• - This date also changed the world because it marked the entrance of the United States onto the international stage, paving the way for it to become the worldwide economic, political and cultural leader. Indeed, until this date, the United States more or less stood aside international matters. By asking Congress to vote for the entrance of his country into the war, President Wilson put an end to nearly a century of isolationism.
  • - Last but not least, this event led to a new world order where global cooperation had to play a central role. Let me quote President Wilson at the Peace Conference in Paris in 1919: “In coming into this war (…) the thought of the United States was that all the world had now become conscious that there was a single cause which turned upon the issues of this war. That was the cause of justice and of liberty for men of every kind and place.” These words found a positive echo among many French politicians such as Aristide Briand. And we mustn’t forget that it is the abomination of this War and its challenges that gave President Wilson the idea of a League of Nations.
  • This commemoration must also be the occasion to reaffirm the lessons that our democracies have taken from this conflict that left ten million soldiers dead and twenty million wounded.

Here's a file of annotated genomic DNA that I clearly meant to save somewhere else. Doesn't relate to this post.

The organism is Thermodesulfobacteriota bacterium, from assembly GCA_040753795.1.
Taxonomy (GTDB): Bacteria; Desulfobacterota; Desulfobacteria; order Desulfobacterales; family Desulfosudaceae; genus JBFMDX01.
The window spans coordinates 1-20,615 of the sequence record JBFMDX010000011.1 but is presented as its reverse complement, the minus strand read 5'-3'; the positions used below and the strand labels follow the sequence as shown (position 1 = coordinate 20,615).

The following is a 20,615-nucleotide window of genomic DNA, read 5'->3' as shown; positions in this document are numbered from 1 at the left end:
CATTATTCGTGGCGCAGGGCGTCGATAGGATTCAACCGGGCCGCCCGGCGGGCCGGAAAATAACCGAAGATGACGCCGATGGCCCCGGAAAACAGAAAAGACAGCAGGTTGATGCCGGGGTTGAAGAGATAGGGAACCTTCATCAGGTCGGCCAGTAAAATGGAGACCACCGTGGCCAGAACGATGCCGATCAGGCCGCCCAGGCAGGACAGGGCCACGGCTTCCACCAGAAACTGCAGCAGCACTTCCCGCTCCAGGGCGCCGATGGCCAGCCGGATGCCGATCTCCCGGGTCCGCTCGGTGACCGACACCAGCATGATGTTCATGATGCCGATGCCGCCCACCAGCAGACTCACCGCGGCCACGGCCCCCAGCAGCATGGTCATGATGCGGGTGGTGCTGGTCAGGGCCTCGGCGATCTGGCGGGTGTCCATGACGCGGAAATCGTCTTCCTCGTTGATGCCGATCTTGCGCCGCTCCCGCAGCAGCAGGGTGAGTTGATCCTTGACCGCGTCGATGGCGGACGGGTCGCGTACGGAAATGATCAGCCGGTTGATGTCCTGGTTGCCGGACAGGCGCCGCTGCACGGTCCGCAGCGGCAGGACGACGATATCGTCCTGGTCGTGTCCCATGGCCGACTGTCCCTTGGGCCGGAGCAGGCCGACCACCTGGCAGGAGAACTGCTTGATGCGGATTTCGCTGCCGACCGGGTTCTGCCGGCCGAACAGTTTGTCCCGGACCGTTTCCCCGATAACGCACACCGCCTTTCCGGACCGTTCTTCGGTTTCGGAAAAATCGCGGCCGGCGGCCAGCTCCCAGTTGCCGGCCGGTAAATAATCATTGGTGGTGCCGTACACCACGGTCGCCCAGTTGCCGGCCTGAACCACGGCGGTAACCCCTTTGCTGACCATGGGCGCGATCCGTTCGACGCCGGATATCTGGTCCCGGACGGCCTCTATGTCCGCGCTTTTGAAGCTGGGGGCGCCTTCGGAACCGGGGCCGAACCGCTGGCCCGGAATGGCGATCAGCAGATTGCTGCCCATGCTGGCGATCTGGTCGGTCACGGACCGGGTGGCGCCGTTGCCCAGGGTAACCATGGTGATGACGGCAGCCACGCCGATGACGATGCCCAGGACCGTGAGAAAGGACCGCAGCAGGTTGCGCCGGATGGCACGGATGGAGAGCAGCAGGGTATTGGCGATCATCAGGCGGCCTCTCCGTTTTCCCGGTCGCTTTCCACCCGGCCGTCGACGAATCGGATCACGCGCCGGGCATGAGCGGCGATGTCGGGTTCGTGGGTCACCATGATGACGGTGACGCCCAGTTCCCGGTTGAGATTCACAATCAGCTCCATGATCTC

• First the absolute need to build strong and lasting peace in Europe. This Europe of peace was built from the willingness of European countries to leave the deadly cycle of nationalism of the first and second world wars. It was built from the friendship between France and Germany, a friendship that is imperative.
  • This commemoration also reminds us of the absolute necessity to continue building a world that is regulated by the international community, embodied today by the United Nations.
  • Finally, it reminds us of the strong friendship between the United States and France, the intertwining destinies and lasting alliances, sealed by treaties as well as wedding rings. A friendship that not only helped to build our world, but one that continues to help us face current challenges such as terrorism and climate change.
  • With this in mind France and the United States are staging a series of events this year to familiarize people about this critical period of our history. For example, a number of scholarships will be offered to students to encourage further exploration of this crucial time. And, as I am speaking, the Patrouille de France is performing in Kansas City and will continue touring the U.S.
  • To conclude, I would like to warmly thank Boston University, the Military Historical Society of Massachusetts, the World War One Centennial Commission and World Boston for organizing this event.
  • Vive l’amitié franco-américaine !"

April 6 was also the kick off of a major nationwide centennial commemoration for which the French Embassy in the United States has co-organized throughout 2017 a series of exhibitions, talks, concerts, and screenings across the country.

Here is the link to the website giving you all the details!
http://franceintheus.org/spip.php?a...

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The above photo was taken on June 26, 1917. It shows the first American contingents which set foot on French soil at Saint-Nazaire. Photo credit to ecpad.fr

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The above photo shows US soldiers returning from WWI arriving in Boston on a battleship in 1918. Photo Credit to Boston Globe File.

Dernière modification : 07/04/2017